I truly believe my Applied Data Science Master’s Degree at the iSchool was a key to my successful data science internship at Bloomberg.

Below are my top 5 tips to help others successfully navigate through an internship. These tips can set you up to receive a full-time offer.

Keylia and team

Selfie with my Analytics Team

For those who don’t know, Bloomberg is a global pioneer in the financial technology realm. Bloomberg provides financial software tools and enterprise applications for their clients in the financial market.

I worked in NYC with their Analytics & Sales team. Bloomberg’s Analytics and Sales team is essential to their business. Analytics representatives deliver timely and accurate financial data to clients, provide trainings on specific topic matters, develop an expertise in the different asset classes, and deepen their product knowledge to advance to Sales. The Sales team has one focus: sell core Terminals and generate revenue for the company.

What I Did During My Internship

During my time as an intern, I had the opportunity to gain a hands-on experience working with Hedge Fund clients as well as Sell-Side ERM Banks like JP. Morgan, Bank of America, and Morgan Stanley. I was able to leverage my technical background and work one-on-one with C-Suite clients to help them read and interpret financial data and deepen their analysis using machine learning tools in Python and Apache Spark.

Based on my successful data science internship, I was offered a full-time position starting in July 2023.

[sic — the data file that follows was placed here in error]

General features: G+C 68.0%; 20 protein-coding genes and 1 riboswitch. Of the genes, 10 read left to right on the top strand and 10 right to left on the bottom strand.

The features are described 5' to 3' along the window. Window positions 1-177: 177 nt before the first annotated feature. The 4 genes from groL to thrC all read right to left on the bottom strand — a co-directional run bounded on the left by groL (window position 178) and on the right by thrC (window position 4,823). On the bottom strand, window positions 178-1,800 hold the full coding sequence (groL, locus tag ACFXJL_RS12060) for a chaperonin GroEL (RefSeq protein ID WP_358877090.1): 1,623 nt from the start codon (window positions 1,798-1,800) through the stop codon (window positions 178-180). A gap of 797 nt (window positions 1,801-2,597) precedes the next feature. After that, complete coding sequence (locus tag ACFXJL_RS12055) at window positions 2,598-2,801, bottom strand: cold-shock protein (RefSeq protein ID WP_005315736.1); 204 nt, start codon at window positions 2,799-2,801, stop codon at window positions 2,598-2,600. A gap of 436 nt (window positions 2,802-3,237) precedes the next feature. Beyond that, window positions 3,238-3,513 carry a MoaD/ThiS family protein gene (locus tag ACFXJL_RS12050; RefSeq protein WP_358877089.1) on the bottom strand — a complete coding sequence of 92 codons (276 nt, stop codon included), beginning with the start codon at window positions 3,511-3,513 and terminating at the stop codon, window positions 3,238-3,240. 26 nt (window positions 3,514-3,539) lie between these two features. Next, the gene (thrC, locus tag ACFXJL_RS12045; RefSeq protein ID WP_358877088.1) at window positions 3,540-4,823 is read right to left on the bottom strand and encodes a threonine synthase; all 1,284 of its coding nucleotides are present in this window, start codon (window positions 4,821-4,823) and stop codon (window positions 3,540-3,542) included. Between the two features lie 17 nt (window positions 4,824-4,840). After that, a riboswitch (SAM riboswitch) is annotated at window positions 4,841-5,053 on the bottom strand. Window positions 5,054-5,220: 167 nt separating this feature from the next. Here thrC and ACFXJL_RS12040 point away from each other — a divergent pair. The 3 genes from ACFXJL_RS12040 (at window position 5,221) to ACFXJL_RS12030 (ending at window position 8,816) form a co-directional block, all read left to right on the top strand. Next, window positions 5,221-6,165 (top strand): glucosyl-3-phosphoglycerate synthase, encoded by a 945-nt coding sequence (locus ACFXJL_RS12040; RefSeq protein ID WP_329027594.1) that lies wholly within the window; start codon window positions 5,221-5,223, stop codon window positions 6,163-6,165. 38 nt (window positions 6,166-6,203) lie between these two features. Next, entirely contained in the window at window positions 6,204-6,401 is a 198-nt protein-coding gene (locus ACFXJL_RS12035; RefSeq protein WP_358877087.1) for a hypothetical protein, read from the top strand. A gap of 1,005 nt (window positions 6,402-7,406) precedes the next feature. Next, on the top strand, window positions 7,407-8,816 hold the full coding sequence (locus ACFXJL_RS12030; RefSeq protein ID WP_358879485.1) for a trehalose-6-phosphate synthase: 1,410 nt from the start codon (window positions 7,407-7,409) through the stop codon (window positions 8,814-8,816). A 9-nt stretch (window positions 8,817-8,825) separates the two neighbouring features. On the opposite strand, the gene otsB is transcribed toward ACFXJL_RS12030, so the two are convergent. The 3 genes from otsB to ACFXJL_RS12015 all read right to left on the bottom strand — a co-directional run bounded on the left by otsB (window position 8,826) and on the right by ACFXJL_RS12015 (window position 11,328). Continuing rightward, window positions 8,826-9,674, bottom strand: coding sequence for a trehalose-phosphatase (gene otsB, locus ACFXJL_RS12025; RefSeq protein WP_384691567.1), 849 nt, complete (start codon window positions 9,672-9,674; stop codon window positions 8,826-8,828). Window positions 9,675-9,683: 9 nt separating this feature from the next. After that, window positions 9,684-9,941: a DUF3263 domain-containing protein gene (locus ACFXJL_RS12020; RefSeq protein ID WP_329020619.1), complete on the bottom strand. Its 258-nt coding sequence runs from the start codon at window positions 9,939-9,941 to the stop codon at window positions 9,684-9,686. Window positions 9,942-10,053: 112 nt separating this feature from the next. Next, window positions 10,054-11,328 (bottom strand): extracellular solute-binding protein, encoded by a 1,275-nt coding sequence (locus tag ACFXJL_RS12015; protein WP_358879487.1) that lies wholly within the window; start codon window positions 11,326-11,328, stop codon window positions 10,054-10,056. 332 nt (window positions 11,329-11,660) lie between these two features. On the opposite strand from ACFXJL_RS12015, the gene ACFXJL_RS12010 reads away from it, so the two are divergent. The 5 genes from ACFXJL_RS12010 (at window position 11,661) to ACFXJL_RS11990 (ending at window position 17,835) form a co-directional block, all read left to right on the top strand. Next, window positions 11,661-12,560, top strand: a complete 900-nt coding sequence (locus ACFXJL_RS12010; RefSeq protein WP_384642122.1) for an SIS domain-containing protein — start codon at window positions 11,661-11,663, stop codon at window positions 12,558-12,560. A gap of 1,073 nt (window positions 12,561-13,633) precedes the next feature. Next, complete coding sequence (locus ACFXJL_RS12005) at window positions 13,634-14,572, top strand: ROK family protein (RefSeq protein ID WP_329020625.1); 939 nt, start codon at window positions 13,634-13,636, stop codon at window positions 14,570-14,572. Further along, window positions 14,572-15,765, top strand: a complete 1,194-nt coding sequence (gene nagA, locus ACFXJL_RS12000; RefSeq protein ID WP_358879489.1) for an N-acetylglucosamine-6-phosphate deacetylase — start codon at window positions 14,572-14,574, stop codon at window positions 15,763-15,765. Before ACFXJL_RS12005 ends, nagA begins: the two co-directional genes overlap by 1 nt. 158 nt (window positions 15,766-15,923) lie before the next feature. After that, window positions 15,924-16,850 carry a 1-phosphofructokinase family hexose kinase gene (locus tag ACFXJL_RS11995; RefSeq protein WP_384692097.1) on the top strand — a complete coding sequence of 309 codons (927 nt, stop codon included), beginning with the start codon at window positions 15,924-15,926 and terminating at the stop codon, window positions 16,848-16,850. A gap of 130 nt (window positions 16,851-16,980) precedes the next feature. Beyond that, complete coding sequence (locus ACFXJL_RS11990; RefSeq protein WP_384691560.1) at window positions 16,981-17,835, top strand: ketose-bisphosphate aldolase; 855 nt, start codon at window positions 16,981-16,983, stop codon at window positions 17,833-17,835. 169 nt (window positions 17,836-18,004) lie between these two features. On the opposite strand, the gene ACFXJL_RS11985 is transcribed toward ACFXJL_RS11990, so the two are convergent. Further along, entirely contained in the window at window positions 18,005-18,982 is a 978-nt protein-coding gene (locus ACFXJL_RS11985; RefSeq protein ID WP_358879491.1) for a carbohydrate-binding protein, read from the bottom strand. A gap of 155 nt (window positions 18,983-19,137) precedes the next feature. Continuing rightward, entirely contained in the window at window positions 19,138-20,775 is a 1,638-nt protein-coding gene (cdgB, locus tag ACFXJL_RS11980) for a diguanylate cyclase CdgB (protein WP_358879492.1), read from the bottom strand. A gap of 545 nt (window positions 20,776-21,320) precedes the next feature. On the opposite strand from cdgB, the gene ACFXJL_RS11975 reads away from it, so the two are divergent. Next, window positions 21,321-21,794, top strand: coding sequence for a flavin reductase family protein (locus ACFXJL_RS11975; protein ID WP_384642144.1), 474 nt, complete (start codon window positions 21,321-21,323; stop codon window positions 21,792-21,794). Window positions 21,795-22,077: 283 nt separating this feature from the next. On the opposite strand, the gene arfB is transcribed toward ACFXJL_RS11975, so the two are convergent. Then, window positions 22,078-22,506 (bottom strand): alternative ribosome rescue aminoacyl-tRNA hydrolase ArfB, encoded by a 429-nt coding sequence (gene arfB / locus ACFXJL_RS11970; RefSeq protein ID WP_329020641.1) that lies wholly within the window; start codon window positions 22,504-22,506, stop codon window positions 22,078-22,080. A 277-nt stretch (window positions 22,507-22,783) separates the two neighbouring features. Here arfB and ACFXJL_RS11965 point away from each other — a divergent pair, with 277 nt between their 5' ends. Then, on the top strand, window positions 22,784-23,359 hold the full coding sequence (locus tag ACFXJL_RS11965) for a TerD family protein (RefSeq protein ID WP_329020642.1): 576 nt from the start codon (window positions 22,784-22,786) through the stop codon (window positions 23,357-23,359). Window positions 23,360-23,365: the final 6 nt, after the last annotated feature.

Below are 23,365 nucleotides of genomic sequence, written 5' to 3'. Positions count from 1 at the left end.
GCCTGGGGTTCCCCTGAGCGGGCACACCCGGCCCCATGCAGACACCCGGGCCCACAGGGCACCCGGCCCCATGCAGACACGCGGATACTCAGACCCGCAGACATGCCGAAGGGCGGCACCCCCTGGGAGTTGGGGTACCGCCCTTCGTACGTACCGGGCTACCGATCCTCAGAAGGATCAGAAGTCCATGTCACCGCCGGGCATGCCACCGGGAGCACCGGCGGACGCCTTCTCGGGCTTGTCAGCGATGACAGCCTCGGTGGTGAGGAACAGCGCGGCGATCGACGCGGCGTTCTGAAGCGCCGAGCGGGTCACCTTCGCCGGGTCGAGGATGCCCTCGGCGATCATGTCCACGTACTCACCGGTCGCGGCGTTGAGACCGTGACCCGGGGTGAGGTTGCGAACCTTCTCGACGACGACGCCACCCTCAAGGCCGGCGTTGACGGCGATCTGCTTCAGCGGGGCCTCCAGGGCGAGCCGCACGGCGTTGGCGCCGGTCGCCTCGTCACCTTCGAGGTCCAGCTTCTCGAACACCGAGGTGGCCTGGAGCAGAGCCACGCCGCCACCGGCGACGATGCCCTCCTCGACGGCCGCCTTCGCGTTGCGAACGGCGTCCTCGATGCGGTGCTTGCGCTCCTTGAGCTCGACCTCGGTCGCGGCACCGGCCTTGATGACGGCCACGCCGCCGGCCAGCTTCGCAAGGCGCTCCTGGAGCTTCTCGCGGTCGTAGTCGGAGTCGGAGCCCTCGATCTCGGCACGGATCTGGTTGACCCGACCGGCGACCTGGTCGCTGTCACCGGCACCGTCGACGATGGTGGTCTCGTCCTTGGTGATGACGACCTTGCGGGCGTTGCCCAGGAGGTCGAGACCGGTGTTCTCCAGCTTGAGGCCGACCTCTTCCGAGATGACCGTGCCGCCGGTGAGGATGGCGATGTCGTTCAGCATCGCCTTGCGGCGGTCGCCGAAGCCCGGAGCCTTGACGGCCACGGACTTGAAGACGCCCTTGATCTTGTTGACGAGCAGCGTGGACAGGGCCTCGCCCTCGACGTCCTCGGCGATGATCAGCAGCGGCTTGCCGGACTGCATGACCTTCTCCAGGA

1. Don’t Worry if You Don’t Have a Technical Background
    (Prior to enrolling in the MS-ADS program)
    Coming in as an intern with a background in Public Policy and Technology, I constantly battled with imposter syndrome. I was intimidated by my peers who had backgrounds in finance and economics. In fact, I constantly found myself worried others would be more palatable to the Bloomberg team. Luckily for me, this notion was quickly debunked.
    During my internship at Bloomberg, I truly found my calling and I attribute all of this to simply being myself and knowing the value I have to contribute. Even though I didn’t come from a finance background, I was able to shine as the intern who had experience in different programming languages and technical software applications.
  1. Leverage Your New Skills
    I had some unique opportunities afforded to me because I was the only intern with prior experience in Python, SQL, Apache Spark, Hadoop, and R, which were skills I gained in my MS-ADS classes.
    For example, I was able to work with Bloomberg’s Quants team!
    I also had the opportunity to work one-on-one with very prominent figures from the Hedge Fund community (such as Equity Analysts). In this situation, I used Python packages (like Pandas, Matlab, and Numpy) to create prediction models and visualizations.
  1. Network
    If I learned anything during my time interning at Bloomberg, it’s this: networking is not about what you can do, it’s about who you know.
    Networking is pivotal for your career, but in order to reap the benefits, you have to master the following skills: first, network with purpose. This means knowing your reasoning for reaching out to a specific person, understanding their role/title, and knowing what kind of conversation you intend to have.